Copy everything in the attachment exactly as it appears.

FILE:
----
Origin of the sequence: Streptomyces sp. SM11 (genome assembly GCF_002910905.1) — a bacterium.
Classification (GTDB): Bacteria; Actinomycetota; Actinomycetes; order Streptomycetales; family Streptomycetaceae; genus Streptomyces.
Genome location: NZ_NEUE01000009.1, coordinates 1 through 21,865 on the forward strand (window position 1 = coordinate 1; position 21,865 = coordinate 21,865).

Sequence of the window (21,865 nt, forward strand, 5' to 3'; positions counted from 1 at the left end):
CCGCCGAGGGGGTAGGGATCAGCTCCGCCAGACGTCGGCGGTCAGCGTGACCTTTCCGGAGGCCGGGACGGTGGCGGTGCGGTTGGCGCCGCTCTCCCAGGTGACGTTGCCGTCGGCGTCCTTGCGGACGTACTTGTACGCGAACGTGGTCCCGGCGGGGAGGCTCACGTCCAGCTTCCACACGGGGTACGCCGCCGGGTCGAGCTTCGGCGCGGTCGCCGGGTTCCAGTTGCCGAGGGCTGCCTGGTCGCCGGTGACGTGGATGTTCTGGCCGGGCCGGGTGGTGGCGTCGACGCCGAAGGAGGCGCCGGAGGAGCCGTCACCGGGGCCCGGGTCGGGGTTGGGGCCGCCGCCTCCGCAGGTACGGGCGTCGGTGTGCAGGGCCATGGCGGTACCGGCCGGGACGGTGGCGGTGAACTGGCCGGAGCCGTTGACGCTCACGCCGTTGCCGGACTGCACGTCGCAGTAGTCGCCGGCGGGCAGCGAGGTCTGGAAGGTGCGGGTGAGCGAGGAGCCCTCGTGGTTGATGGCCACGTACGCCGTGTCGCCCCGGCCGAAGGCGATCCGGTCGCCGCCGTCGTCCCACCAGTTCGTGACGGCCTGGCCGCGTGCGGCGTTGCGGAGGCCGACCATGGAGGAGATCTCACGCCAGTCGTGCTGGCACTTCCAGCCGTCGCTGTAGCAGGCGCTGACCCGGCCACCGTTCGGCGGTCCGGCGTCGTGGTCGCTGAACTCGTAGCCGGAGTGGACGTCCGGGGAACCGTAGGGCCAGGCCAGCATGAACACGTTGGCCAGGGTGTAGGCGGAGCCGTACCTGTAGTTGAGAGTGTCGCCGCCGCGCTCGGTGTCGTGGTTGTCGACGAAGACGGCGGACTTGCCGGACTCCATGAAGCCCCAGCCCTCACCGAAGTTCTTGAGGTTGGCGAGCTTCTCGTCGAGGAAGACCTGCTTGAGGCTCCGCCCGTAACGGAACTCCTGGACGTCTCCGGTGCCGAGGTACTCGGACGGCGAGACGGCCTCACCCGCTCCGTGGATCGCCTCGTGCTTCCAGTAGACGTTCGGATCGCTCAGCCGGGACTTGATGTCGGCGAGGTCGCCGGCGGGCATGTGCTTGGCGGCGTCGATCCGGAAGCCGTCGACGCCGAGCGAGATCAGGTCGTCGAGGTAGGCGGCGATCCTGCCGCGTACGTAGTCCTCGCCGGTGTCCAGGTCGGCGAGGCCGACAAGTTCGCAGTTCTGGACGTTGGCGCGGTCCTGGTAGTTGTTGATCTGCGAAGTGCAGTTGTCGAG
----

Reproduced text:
Origin of the sequence: Streptomyces sp. SM11 (genome assembly GCF_002910905.1) — a bacterium.
Classification (GTDB): Bacteria; Actinomycetota; Actinomycetes; order Streptomycetales; family Streptomycetaceae; genus Streptomyces.
Genome location: NZ_NEUE01000009.1, coordinates 1 through 21,865 on the forward strand (window position 1 = coordinate 1; position 21,865 = coordinate 21,865).

Sequence of the window (21,865 nt, forward strand, 5' to 3'; positions counted from 1 at the left end):
CCGCCGAGGGGGTAGGGATCAGCTCCGCCAGACGTCGGCGGTCAGCGTGACCTTTCCGGAGGCCGGGACGGTGGCGGTGCGGTTGGCGCCGCTCTCCCAGGTGACGTTGCCGTCGGCGTCCTTGCGGACGTACTTGTACGCGAACGTGGTCCCGGCGGGGAGGCTCACGTCCAGCTTCCACACGGGGTACGCCGCCGGGTCGAGCTTCGGCGCGGTCGCCGGGTTCCAGTTGCCGAGGGCTGCCTGGTCGCCGGTGACGTGGATGTTCTGGCCGGGCCGGGTGGTGGCGTCGACGCCGAAGGAGGCGCCGGAGGAGCCGTCACCGGGGCCCGGGTCGGGGTTGGGGCCGCCGCCTCCGCAGGTACGGGCGTCGGTGTGCAGGGCCATGGCGGTACCGGCCGGGACGGTGGCGGTGAACTGGCCGGAGCCGTTGACGCTCACGCCGTTGCCGGACTGCACGTCGCAGTAGTCGCCGGCGGGCAGCGAGGTCTGGAAGGTGCGGGTGAGCGAGGAGCCCTCGTGGTTGATGGCCACGTACGCCGTGTCGCCCCGGCCGAAGGCGATCCGGTCGCCGCCGTCGTCCCACCAGTTCGTGACGGCCTGGCCGCGTGCGGCGTTGCGGAGGCCGACCATGGAGGAGATCTCACGCCAGTCGTGCTGGCACTTCCAGCCGTCGCTGTAGCAGGCGCTGACCCGGCCACCGTTCGGCGGTCCGGCGTCGTGGTCGCTGAACTCGTAGCCGGAGTGGACGTCCGGGGAACCGTAGGGCCAGGCCAGCATGAACACGTTGGCCAGGGTGTAGGCGGAGCCGTACCTGTAGTTGAGAGTGTCGCCGCCGCGCTCGGTGTCGTGGTTGTCGACGAAGACGGCGGACTTGCCGGACTCCATGAAGCCCCAGCCCTCACCGAAGTTCTTGAGGTTGGCGAGCTTCTCGTCGAGGAAGACCTGCTTGAGGCTCCGCCCGTAACGGAACTCCTGGACGTCTCCGGTGCCGAGGTACTCGGACGGCGAGACGGCCTCACCCGCTCCGTGGATCGCCTCGTGCTTCCAGTAGACGTTCGGATCGCTCAGCCGGGACTTGATGTCGGCGAGGTCGCCGGCGGGCATGTGCTTGGCGGCGTCGATCCGGAAGCCGTCGACGCCGAGCGAGATCAGGTCGTCGAGGTAGGCGGCGATCCTGCCGCGTACGTAGTCCTCGCCGGTGTCCAGGTCGGCGAGGCCGACAAGTTCGCAGTTCTGGACGTTGGCGCGGTCCTGGTAGTTGTTGATCTGCGAAGTGCAGTTGTCGAG